Challenges in assessing the need for beds in palliative care-The example of inpatient hospice care for children, adolescents and young adults

Title

Challenges in assessing the need for beds in palliative care-The example of inpatient hospice care for children, adolescents and young adults

Creator

Jaspers B; Jansky M; Nauck F

Publisher

Palliative Medicine

Date

2018

Subject

human; child; female; male; palliative therapy; diagnosis; death; Likert scale; psychosocial care; adult; home care; major clinical study; conference abstract; young adult; artificial ventilation; Germany; occupation; semi structured interview; long term care; resident; quantitative analysis; disabled person; funding; hospital patient; mortality; statistics; prevalence; hospice care; calculation; length of stay; politics

Description

Background: Inpatient hospice care (IHC) for adults in Germany is used in the last weeks of life. Children, adolescents and young adults (ACA) with life-limiting diseases are entitled to 28 days/year of IHC during their lifetime. We explored various data to assess the need for IHC for ACA in North Rhine-Westphalia (NRW; 17.6 million inhabitants). Methods: Quantitative: All local hospices (n=5; 52 beds) and the single palliative care unit (PCU) for ACA were asked to contribute data on service provision, e.g. patient numbers and characteristics, occupation rate (OcR), length of stay. All local specialist palliative home care teams (n=6) (SAPV) for ACA were asked to estimate the percentage of ACA for whom they arranged IHC and in which timely manner (6-point Likert scale). Qualitative semi-structured interviews (hospices; SAPV; PCU) covering aspects such as access, barriers to access, needs coverage, impact of newly implemented SAPV on need, unmet demand for other services, funding politics and networking. Further data (reference year 2015): a) mortality statistics-% of all ACA in NRW dying from cancer (< 20 years)/non-cancer diseases according to the 4 ACT disease groups (< 25 years); b) prevalence estimates. Results: The 4 responding hospices had cared for 81-127 patients; average stay: 8-10 days, OcR: 60-90%. Cancer accounted for 1-20% of admissions, severe multi-handicapped ACA were 29-80%, 0-15% had no clear diagnosis. Hospices, SAPV and PCU teams saw no need for further hospice beds for ACA in NRW. They reported a lack of short and long-term care facilities for ACA in need of intensive medical care (and/or invasive ventilation) as well as of ambulatory psychosocial care and care management. Of the 1383 deaths (0-24 years) 47.1% were >1 year old, 62.3% of those < 20 years and 33.4% of those from 20-24 years had diseases according to the ACT groups and were probably in need of IHC. Different calculation models for prevalence will be discussed. Conclusion: Estimating the need for hospice beds for ACA remains difficult for various reasons: a) lack of valid prevalence statistics of relevant diseases, b) mortality statistics underestimate palliative care need, c) data protection regulations prohibit data exchange between hospices, d) local data do not capture the fact that residents from all German States are entitled to use IHC in NRW, and e) therefore an estimation would have to triangulate data from all relevant services for ACA across Germany.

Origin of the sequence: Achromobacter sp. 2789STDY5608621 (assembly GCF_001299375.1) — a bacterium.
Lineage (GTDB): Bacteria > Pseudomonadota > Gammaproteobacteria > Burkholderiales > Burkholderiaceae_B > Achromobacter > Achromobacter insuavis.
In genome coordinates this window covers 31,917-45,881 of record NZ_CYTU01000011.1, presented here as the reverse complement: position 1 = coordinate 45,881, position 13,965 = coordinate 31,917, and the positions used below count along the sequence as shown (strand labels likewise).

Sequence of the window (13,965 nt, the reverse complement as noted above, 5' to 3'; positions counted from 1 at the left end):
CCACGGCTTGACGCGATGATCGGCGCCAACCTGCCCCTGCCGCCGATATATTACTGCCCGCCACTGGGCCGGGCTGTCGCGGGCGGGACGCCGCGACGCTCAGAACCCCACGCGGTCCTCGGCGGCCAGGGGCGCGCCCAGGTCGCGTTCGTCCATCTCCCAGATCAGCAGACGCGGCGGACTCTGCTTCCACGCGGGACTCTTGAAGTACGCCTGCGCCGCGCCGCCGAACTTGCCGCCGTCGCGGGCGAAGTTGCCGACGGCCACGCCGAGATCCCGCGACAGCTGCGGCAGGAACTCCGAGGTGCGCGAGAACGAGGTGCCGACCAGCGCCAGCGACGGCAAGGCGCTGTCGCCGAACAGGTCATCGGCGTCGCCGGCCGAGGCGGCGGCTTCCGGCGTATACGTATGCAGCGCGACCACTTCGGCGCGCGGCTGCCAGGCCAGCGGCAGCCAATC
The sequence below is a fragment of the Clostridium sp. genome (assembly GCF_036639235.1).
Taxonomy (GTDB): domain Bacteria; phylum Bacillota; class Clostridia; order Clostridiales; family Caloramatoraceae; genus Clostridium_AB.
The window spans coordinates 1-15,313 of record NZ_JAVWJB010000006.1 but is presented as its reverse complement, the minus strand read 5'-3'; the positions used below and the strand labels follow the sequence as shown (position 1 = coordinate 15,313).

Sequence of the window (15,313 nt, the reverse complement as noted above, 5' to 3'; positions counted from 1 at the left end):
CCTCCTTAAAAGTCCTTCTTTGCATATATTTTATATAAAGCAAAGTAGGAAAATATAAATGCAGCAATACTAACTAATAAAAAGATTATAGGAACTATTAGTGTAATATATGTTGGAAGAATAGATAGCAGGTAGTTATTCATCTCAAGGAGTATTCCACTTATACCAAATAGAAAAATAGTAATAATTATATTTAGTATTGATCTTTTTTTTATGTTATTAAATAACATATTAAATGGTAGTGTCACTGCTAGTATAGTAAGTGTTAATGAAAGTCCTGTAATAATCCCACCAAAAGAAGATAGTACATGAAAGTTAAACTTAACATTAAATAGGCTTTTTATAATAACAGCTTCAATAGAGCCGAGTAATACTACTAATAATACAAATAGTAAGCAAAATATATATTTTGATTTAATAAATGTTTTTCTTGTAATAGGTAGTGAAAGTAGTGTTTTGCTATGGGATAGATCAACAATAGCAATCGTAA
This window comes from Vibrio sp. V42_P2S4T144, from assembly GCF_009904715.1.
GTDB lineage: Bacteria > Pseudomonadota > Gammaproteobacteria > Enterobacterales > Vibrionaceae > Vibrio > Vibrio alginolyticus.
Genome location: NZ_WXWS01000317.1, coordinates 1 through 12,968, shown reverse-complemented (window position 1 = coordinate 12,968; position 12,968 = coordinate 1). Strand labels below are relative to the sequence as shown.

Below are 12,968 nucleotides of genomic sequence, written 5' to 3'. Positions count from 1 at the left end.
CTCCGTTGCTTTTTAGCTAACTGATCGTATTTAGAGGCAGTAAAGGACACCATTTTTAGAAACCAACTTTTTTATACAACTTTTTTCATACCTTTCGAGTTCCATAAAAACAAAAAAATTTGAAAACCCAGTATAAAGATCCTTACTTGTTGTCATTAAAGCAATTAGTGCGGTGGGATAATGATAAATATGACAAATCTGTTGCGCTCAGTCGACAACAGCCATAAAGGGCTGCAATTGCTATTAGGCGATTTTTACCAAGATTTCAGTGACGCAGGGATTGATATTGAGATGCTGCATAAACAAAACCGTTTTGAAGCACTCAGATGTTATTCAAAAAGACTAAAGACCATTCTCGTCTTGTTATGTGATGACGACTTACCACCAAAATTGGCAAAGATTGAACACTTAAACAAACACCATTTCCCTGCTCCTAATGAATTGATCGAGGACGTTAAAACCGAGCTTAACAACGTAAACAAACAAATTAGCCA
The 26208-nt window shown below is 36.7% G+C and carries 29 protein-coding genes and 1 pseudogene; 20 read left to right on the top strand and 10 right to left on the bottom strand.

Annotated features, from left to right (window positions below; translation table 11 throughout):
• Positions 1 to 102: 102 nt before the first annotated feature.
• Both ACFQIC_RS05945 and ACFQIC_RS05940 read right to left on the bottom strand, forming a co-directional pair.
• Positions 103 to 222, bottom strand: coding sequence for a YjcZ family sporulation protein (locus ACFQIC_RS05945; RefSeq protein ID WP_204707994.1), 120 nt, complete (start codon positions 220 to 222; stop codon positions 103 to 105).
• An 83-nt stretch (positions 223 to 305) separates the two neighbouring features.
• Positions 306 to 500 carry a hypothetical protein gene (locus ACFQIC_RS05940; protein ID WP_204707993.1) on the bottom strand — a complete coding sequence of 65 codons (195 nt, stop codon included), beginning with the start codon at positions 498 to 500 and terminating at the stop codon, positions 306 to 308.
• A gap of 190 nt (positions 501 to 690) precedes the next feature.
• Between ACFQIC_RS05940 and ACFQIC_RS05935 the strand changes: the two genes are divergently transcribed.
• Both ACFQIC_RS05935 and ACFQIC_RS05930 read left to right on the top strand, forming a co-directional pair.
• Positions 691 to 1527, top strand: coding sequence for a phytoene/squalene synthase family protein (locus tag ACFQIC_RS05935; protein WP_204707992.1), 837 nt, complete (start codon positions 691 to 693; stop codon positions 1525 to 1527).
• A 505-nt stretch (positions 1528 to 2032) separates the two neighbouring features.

Rights

Article information provided for research and reference use only. PedPalASCNET does not hold any rights over the resource listed here. All rights are retained by the journal listed under publisher and/or the creator(s).

Citation List Month

August 2018 List

Pages

82-82

Issue

1

Volume

32

Collection

Citation

Jaspers B; Jansky M; Nauck F, “Challenges in assessing the need for beds in palliative care-The example of inpatient hospice care for children, adolescents and young adults,” Pediatric Palliative Care Library, accessed November 21, 2018, https://pedpalascnetlibrary.omeka.net/items/show/15544.

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